Source: Bangkok Post
Cambodia, Laos, Myanmar, Vietnam and Thailand, the new drivers for Asean and Asian economic growth, should come up with a joint master plan for connectivity and key infrastructure development to strengthen the region’s competitiveness, says Deputy Prime Minister Somkid Jatusripitak.
Speaking at a seminar entitled “CLMVT: The New Economic Driver of Asia,” Mr Somkid said the five countries also need to jointly develop innovation and technology to raise people’s income.
“Given a combined population of 230 million people and average economic growth of 6-8%, the five countries are drawing investment attention from many countries such as China, India, Korea, Japan, the United States and EU,” he said. “It’s now time for them to come together to develop their own master plan for development and tell the donor countries what projects they need.”
Mr Somkid also said CLMV-based companies should list on the Stock Exchange of Thailand to raise funds to finance investment in their respective countries.
Foreign investors are also eligible to use Thailand as a gateway to CLMV, he said, adding Thailand’s Eastern Economic Corridor, in particular, will offer a significant route linking to China’s signature One Belt, One Road initiative.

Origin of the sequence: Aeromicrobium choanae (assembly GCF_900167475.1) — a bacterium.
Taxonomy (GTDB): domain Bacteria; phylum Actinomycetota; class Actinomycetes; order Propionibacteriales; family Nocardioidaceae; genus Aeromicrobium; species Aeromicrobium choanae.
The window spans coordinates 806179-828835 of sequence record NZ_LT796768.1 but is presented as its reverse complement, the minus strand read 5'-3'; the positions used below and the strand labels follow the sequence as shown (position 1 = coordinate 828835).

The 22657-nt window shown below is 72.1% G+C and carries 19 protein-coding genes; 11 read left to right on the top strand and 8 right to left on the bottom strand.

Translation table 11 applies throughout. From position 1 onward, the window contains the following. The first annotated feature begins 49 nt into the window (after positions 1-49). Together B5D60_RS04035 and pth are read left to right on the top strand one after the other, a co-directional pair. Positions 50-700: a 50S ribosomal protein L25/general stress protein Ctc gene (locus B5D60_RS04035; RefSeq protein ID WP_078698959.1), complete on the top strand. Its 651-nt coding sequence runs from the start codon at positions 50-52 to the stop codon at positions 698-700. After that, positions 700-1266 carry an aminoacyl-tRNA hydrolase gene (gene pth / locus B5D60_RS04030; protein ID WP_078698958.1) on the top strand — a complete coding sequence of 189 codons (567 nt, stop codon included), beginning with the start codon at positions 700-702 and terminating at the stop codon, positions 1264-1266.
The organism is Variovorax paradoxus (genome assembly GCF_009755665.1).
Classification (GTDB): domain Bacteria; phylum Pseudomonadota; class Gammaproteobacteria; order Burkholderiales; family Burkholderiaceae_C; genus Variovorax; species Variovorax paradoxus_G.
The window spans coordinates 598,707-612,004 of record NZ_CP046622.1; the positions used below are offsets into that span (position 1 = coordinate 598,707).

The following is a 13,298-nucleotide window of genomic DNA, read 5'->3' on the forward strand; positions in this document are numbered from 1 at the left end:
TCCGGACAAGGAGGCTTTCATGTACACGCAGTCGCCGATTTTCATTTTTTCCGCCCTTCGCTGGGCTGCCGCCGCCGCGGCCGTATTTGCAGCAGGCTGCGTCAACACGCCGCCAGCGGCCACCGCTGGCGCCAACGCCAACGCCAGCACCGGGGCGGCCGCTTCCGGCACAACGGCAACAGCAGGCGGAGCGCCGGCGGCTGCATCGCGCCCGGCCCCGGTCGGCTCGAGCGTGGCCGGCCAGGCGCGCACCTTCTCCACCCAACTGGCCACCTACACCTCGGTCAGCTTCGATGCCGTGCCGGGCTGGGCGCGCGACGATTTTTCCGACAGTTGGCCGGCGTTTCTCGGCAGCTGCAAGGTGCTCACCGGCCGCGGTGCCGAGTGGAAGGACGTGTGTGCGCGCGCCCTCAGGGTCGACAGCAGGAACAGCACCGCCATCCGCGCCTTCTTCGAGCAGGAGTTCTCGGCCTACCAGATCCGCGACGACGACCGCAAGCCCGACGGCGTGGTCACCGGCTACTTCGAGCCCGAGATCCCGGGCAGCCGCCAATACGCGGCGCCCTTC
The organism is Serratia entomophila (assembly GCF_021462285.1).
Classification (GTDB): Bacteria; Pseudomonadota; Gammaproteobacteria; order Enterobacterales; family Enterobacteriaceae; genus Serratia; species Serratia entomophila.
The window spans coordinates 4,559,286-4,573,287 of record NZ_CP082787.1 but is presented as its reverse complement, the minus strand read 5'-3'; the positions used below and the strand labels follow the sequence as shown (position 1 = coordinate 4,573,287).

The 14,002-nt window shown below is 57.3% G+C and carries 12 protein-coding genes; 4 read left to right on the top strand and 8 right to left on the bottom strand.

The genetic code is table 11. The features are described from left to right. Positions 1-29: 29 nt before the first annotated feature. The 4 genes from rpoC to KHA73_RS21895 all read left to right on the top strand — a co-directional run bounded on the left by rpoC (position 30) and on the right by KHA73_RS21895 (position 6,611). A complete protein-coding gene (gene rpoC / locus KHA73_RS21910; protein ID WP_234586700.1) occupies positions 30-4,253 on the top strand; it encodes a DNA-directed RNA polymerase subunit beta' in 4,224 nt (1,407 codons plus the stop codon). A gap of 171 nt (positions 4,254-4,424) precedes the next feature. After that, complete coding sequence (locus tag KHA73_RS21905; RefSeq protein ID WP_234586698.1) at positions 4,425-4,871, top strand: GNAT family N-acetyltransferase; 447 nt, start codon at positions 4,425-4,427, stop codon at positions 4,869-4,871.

The initiative has become the centrepiece of China’s economic diplomacy, with the goal of promoting regional and cross-continental connectivity between China and Eurasia.
The One Belt and One Road refer to China’s proposed Silk Road Economic Belt and Maritime Silk Road. Connectivity covers five major areas of interest: policy coordination, infrastructure construction (including railways and highways), unimpeded trade, financial integration and people-to-people ties. Among these, infrastructure construction is the dominant feature of the New Silk Road.
Chinese President Xi Jinping announced at the World Economic Forum in Davos in January that China will host a “One Belt, One Road” summit in Beijing this May to brainstorm interconnected development.
Mr Somkid said China had invited Thailand’s finance, commerce, foreign and transport ministries to participate.
“CLMVT members are key among Asean states that are ambitious to ramp up the Regional Comprehensive Economic Partnership (RCEP) talks,” said Mr Somkid. “RCEP is expected to be implemented faster than expected after the United States pulled out of the Trans-Pacific Partnership.”
The RCEP was launched in November 2012 with the aim of establishing deeper economic cooperation among the 10 Asean members and six trading partners: China, India, Japan, South Korea, Australia and New Zealand.
Asean members have recently reaffirmed their vow to cut import tariffs on 90% of products, amounting to 5,000-6,000 items, under the RCEP over the next 15 years.